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Re: Interledger and Privacy

From: Stefan Thomas <stefan@ripple.com>
Date: Tue, 20 Oct 2015 08:50:58 -0700
Message-ID: <CAFpK0Q3_OXnxA02B6qYP+Eogv2G-wcbc9eMmhHm1ZQ4DOn_3Cg@mail.gmail.com>
To: Dave Longley <dlongley@digitalbazaar.com>
Cc: public-interledger@w3.org
That's a great question! The information that connector would gain at a
minimum is how much money moved from which ledger to which. I don't see an
easy way around that, since the connector needs to know its own balances
for a variety of reasons.

Other than that they learn certain metadata like the time the payment took
place and which IP address the requests came from.

In the reference implementation's ledger protocol they also learn the
account IDs of the participants to their left and their right, but that's a
factor of the specific ledger protocol. It would be possible to design a
ledger protocol with stronger privacy guarantees.

Interestingly, the sender's privacy depends primarily on their ledger and
the recipient's privacy depends primarily on their ledger. That is assuming
that do not share any information about each other with third parties.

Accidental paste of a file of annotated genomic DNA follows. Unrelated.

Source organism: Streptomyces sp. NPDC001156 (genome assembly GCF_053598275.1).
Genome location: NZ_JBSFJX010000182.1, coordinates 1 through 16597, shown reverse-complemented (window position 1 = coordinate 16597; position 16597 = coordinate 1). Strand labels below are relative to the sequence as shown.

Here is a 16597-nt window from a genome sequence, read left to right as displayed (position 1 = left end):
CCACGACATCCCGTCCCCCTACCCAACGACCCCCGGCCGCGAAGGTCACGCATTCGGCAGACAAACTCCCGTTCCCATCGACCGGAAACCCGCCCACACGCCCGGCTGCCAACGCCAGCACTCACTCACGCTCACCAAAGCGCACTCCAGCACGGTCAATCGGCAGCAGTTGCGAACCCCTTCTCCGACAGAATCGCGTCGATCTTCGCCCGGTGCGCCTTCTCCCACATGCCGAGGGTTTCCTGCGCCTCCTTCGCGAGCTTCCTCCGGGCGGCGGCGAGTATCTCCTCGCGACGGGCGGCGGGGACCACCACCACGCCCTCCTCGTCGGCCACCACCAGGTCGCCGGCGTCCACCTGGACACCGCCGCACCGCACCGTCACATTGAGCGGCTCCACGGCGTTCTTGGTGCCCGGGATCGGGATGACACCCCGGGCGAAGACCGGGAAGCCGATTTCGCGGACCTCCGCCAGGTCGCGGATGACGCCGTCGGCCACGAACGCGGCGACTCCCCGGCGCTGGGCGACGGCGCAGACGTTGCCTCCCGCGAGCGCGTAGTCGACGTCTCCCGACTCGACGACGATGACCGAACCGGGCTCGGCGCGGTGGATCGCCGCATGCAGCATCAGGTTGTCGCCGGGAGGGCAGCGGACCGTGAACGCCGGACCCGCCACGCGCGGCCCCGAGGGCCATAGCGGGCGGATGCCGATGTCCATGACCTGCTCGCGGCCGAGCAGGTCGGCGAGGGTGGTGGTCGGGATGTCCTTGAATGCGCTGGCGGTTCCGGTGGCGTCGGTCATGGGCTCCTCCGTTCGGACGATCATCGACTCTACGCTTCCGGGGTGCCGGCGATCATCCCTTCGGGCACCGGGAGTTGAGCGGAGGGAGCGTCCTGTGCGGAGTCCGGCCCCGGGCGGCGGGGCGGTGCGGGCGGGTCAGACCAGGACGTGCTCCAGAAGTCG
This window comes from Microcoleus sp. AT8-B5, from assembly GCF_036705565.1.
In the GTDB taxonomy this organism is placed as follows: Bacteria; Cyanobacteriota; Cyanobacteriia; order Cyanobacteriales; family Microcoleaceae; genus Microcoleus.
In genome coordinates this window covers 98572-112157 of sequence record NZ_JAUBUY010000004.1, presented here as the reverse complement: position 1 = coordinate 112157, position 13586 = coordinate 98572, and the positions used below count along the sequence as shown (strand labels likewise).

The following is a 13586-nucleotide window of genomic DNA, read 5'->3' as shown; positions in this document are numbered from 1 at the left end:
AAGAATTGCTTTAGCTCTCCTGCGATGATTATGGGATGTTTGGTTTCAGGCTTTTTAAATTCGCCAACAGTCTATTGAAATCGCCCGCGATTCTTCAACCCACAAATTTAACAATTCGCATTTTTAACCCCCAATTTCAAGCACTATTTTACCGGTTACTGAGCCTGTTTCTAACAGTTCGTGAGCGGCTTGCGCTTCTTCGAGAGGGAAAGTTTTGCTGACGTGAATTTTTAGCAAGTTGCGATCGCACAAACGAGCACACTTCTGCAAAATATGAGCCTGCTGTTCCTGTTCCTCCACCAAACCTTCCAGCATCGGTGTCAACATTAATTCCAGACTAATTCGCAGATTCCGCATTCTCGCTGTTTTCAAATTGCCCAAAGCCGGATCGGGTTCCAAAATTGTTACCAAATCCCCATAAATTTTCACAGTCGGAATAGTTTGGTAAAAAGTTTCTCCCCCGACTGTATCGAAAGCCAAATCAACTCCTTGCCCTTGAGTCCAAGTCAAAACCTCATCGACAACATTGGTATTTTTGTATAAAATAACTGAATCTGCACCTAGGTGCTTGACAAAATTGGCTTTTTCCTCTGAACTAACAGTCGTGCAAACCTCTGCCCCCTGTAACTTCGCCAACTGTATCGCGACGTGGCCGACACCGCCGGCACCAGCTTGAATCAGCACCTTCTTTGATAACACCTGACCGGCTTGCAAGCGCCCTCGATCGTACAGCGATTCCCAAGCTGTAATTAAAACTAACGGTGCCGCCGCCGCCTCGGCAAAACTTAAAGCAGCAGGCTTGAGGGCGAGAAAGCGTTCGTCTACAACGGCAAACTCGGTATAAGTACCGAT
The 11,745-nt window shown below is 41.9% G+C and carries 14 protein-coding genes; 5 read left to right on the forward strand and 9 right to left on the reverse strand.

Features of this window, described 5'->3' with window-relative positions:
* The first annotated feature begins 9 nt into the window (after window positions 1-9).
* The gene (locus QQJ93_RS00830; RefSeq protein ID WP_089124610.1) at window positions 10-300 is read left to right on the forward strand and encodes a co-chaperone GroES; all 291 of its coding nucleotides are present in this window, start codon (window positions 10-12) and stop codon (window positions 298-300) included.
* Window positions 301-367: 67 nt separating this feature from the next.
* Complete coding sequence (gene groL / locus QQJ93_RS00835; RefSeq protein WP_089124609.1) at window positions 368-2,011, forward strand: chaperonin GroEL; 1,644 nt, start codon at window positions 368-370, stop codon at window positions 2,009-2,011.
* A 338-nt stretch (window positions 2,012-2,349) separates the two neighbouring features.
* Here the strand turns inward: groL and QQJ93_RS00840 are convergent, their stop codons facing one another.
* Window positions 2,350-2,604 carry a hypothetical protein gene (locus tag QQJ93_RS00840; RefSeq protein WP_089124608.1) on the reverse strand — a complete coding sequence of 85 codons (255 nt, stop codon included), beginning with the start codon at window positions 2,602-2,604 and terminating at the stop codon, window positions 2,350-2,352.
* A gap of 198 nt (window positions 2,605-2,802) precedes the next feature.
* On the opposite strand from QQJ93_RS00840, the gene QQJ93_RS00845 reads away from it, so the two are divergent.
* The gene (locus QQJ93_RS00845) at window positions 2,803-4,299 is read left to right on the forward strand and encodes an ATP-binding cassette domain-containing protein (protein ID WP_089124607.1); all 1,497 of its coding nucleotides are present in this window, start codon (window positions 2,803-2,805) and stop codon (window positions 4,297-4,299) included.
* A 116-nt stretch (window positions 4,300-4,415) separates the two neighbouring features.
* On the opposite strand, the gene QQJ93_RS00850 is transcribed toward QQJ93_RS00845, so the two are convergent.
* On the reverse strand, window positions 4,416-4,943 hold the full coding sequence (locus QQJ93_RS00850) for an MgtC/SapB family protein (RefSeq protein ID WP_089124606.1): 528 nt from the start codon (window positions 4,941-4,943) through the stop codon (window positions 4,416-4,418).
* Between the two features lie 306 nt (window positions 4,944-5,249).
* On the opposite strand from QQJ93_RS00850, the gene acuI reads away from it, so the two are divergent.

As a final thought, connectors may require certain information about the
payment path or the sender/recipient beyond what is technically required.
If this is a concern, it may factor into the sender's choice of connector.

On Tue, Oct 20, 2015 at 8:17 AM, Dave Longley <dlongley@digitalbazaar.com>
wrote:

> All,
>
> I asked a question during the interledger presentation inquiring about
> what information is leaked about senders/recipients to connectors. The
> question was answered from the perspective of an "altruistic" connector,
> essentially that connectors don't need to know all that much so they'll
> only use whatever is necessary to help complete a payment.
>
> However, I was thinking more of rational or byzantine connectors. Is
> there anything in the protocol to discourage entities from creating
> connectors that provide cheap paths to complete payments -- so that they
> can, for instance, track (and potentially sell) sender or recipient
> behavior? Is there anything in the protocol to help protect privacy?
>
> While it appears that the protocol does a lot to guard against
> adversaries that seek to attack the payments themselves, but what about
> other attacks or "abuse" of meta-data? By introducing third parties
> (connectors) into the payments process, there may be other undesirable
> behaviors that aren't directly related to payments that need to be
> mitigated.
>
>
> --
> Dave Longley
> CTO
> Digital Bazaar, Inc.
> http://digitalbazaar.com
>
>
Received on Friday, 23 October 2015 16:18:16 UTC

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